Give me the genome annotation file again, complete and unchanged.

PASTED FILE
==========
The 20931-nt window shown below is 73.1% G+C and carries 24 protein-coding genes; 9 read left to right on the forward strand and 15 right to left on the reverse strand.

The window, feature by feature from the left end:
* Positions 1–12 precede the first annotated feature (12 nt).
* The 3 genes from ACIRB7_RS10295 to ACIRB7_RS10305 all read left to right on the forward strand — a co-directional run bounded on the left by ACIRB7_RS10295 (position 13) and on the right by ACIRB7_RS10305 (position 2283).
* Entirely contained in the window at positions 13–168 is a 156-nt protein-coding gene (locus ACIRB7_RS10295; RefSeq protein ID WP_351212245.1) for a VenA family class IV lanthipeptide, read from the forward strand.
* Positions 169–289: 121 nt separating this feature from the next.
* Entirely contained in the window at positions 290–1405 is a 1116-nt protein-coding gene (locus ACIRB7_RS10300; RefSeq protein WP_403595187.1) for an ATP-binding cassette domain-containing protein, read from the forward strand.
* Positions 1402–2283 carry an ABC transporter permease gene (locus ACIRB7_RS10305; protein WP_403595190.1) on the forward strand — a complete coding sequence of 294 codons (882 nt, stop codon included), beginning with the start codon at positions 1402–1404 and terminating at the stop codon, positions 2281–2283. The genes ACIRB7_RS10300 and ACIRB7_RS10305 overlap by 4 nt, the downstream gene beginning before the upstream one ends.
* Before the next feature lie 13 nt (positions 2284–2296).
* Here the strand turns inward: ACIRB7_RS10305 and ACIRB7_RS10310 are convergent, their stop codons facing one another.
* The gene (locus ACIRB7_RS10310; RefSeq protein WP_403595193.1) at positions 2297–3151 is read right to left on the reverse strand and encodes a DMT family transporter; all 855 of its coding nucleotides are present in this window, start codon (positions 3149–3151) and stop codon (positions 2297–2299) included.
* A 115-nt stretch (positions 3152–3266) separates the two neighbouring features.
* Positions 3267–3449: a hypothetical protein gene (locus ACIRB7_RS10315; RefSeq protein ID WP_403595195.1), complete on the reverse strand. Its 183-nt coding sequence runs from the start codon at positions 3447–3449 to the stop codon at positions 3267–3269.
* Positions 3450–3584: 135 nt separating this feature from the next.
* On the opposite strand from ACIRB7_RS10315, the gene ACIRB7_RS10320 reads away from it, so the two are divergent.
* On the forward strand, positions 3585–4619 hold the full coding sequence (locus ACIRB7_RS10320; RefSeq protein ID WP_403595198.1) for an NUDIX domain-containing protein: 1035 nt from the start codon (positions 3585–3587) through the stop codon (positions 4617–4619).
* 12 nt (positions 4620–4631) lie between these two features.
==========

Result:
The 20931-nt window shown below is 73.1% G+C and carries 24 protein-coding genes; 9 read left to right on the forward strand and 15 right to left on the reverse strand.

The window, feature by feature from the left end:
* Positions 1–12 precede the first annotated feature (12 nt).
* The 3 genes from ACIRB7_RS10295 to ACIRB7_RS10305 all read left to right on the forward strand — a co-directional run bounded on the left by ACIRB7_RS10295 (position 13) and on the right by ACIRB7_RS10305 (position 2283).
* Entirely contained in the window at positions 13–168 is a 156-nt protein-coding gene (locus ACIRB7_RS10295; RefSeq protein ID WP_351212245.1) for a VenA family class IV lanthipeptide, read from the forward strand.
* Positions 169–289: 121 nt separating this feature from the next.
* Entirely contained in the window at positions 290–1405 is a 1116-nt protein-coding gene (locus ACIRB7_RS10300; RefSeq protein WP_403595187.1) for an ATP-binding cassette domain-containing protein, read from the forward strand.
* Positions 1402–2283 carry an ABC transporter permease gene (locus ACIRB7_RS10305; protein WP_403595190.1) on the forward strand — a complete coding sequence of 294 codons (882 nt, stop codon included), beginning with the start codon at positions 1402–1404 and terminating at the stop codon, positions 2281–2283. The genes ACIRB7_RS10300 and ACIRB7_RS10305 overlap by 4 nt, the downstream gene beginning before the upstream one ends.
* Before the next feature lie 13 nt (positions 2284–2296).
* Here the strand turns inward: ACIRB7_RS10305 and ACIRB7_RS10310 are convergent, their stop codons facing one another.
* The gene (locus ACIRB7_RS10310; RefSeq protein WP_403595193.1) at positions 2297–3151 is read right to left on the reverse strand and encodes a DMT family transporter; all 855 of its coding nucleotides are present in this window, start codon (positions 3149–3151) and stop codon (positions 2297–2299) included.
* A 115-nt stretch (positions 3152–3266) separates the two neighbouring features.
* Positions 3267–3449: a hypothetical protein gene (locus ACIRB7_RS10315; RefSeq protein ID WP_403595195.1), complete on the reverse strand. Its 183-nt coding sequence runs from the start codon at positions 3447–3449 to the stop codon at positions 3267–3269.
* Positions 3450–3584: 135 nt separating this feature from the next.
* On the opposite strand from ACIRB7_RS10315, the gene ACIRB7_RS10320 reads away from it, so the two are divergent.
* On the forward strand, positions 3585–4619 hold the full coding sequence (locus ACIRB7_RS10320; RefSeq protein ID WP_403595198.1) for an NUDIX domain-containing protein: 1035 nt from the start codon (positions 3585–3587) through the stop codon (positions 4617–4619).
* 12 nt (positions 4620–4631) lie between these two features.